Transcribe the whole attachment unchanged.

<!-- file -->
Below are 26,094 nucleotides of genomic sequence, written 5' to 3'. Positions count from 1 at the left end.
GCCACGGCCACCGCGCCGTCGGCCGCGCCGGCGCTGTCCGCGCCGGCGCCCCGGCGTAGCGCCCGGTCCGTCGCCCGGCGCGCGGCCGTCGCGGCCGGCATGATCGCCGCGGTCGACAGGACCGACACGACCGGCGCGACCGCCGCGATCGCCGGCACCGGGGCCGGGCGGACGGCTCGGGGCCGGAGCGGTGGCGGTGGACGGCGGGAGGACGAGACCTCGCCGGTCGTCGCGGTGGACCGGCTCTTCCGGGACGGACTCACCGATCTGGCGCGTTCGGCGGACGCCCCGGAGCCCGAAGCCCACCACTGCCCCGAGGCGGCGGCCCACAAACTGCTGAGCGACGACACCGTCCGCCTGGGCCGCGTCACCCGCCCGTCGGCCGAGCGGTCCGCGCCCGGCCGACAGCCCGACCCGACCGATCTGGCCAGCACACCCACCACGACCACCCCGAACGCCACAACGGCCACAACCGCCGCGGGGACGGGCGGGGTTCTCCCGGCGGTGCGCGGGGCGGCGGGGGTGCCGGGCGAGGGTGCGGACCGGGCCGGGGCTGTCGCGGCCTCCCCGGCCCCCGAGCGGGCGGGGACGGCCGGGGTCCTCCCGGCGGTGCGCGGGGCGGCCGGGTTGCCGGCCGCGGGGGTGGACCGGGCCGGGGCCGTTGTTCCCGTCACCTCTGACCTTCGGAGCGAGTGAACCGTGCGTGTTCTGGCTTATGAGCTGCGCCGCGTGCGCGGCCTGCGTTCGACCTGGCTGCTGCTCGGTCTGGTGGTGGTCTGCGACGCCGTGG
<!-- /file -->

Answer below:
Below are 26,094 nucleotides of genomic sequence, written 5' to 3'. Positions count from 1 at the left end.
GCCACGGCCACCGCGCCGTCGGCCGCGCCGGCGCTGTCCGCGCCGGCGCCCCGGCGTAGCGCCCGGTCCGTCGCCCGGCGCGCGGCCGTCGCGGCCGGCATGATCGCCGCGGTCGACAGGACCGACACGACCGGCGCGACCGCCGCGATCGCCGGCACCGGGGCCGGGCGGACGGCTCGGGGCCGGAGCGGTGGCGGTGGACGGCGGGAGGACGAGACCTCGCCGGTCGTCGCGGTGGACCGGCTCTTCCGGGACGGACTCACCGATCTGGCGCGTTCGGCGGACGCCCCGGAGCCCGAAGCCCACCACTGCCCCGAGGCGGCGGCCCACAAACTGCTGAGCGACGACACCGTCCGCCTGGGCCGCGTCACCCGCCCGTCGGCCGAGCGGTCCGCGCCCGGCCGACAGCCCGACCCGACCGATCTGGCCAGCACACCCACCACGACCACCCCGAACGCCACAACGGCCACAACCGCCGCGGGGACGGGCGGGGTTCTCCCGGCGGTGCGCGGGGCGGCGGGGGTGCCGGGCGAGGGTGCGGACCGGGCCGGGGCTGTCGCGGCCTCCCCGGCCCCCGAGCGGGCGGGGACGGCCGGGGTCCTCCCGGCGGTGCGCGGGGCGGCCGGGTTGCCGGCCGCGGGGGTGGACCGGGCCGGGGCCGTTGTTCCCGTCACCTCTGACCTTCGGAGCGAGTGAACCGTGCGTGTTCTGGCTTATGAGCTGCGCCGCGTGCGCGGCCTGCGTTCGACCTGGCTGCTGCTCGGTCTGGTGGTGGTCTGCGACGCCGTGG